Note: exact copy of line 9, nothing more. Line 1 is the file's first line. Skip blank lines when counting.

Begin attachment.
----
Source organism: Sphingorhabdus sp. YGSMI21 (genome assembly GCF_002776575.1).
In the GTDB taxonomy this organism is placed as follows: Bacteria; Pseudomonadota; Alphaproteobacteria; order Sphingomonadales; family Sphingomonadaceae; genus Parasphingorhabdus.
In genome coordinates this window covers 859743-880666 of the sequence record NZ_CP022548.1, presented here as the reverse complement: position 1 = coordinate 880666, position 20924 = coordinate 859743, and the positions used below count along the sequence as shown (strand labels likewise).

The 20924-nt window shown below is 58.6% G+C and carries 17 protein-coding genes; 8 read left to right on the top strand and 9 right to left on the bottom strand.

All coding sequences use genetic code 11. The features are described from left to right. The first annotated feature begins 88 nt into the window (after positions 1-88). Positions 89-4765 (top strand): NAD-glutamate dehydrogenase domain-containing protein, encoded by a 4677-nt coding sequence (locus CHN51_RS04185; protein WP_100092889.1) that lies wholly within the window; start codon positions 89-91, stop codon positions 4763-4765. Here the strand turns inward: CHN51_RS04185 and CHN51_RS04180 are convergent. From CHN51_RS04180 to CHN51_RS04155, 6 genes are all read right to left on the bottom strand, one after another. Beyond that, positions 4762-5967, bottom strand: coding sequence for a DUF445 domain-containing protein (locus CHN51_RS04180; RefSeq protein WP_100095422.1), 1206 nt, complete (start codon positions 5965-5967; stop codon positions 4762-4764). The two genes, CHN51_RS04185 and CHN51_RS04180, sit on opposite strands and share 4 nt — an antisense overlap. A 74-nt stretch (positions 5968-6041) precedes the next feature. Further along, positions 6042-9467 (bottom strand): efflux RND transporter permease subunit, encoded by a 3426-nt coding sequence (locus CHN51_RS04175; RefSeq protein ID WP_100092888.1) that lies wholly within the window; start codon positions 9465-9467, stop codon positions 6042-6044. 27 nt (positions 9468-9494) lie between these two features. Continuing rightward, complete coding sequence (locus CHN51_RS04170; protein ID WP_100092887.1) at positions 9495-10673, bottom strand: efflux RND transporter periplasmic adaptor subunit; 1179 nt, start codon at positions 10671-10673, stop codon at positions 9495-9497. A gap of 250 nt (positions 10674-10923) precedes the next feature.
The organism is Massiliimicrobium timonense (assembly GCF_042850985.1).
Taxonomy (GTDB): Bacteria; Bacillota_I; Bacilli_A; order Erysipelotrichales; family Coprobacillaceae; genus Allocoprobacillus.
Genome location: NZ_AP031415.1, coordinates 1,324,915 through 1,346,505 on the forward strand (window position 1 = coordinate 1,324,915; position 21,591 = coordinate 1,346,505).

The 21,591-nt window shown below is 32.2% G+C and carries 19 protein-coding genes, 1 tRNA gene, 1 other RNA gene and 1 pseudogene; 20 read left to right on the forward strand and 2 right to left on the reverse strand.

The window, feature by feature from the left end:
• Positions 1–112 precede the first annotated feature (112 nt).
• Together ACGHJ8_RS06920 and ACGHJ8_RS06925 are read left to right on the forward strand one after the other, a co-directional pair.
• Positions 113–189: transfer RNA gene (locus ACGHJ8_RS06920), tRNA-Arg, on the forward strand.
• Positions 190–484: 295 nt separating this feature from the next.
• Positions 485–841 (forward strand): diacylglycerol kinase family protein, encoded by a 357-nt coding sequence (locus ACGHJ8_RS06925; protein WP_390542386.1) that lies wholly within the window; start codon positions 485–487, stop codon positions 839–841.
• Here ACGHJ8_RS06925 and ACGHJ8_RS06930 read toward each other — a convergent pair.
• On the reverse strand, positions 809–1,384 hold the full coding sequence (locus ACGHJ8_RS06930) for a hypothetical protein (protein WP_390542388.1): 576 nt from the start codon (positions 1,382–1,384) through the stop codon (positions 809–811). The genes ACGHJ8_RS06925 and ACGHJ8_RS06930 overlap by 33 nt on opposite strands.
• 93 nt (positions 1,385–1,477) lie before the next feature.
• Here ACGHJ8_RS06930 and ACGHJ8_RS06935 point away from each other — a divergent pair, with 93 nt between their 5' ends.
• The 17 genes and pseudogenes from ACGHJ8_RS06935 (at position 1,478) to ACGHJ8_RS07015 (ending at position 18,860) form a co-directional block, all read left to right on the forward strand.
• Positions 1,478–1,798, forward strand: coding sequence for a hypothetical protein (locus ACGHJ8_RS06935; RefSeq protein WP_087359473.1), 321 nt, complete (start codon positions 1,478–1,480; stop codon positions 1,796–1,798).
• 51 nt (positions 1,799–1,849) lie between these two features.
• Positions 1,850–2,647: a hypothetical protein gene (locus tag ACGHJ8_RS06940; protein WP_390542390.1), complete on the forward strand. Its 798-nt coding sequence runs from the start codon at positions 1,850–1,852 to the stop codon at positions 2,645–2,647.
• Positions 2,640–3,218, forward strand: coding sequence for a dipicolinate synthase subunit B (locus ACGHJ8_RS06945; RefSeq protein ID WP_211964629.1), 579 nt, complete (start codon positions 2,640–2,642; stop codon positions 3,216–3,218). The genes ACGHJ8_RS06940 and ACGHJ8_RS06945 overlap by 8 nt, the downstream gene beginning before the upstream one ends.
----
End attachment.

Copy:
The 21,591-nt window shown below is 32.2% G+C and carries 19 protein-coding genes, 1 tRNA gene, 1 other RNA gene and 1 pseudogene; 20 read left to right on the forward strand and 2 right to left on the reverse strand.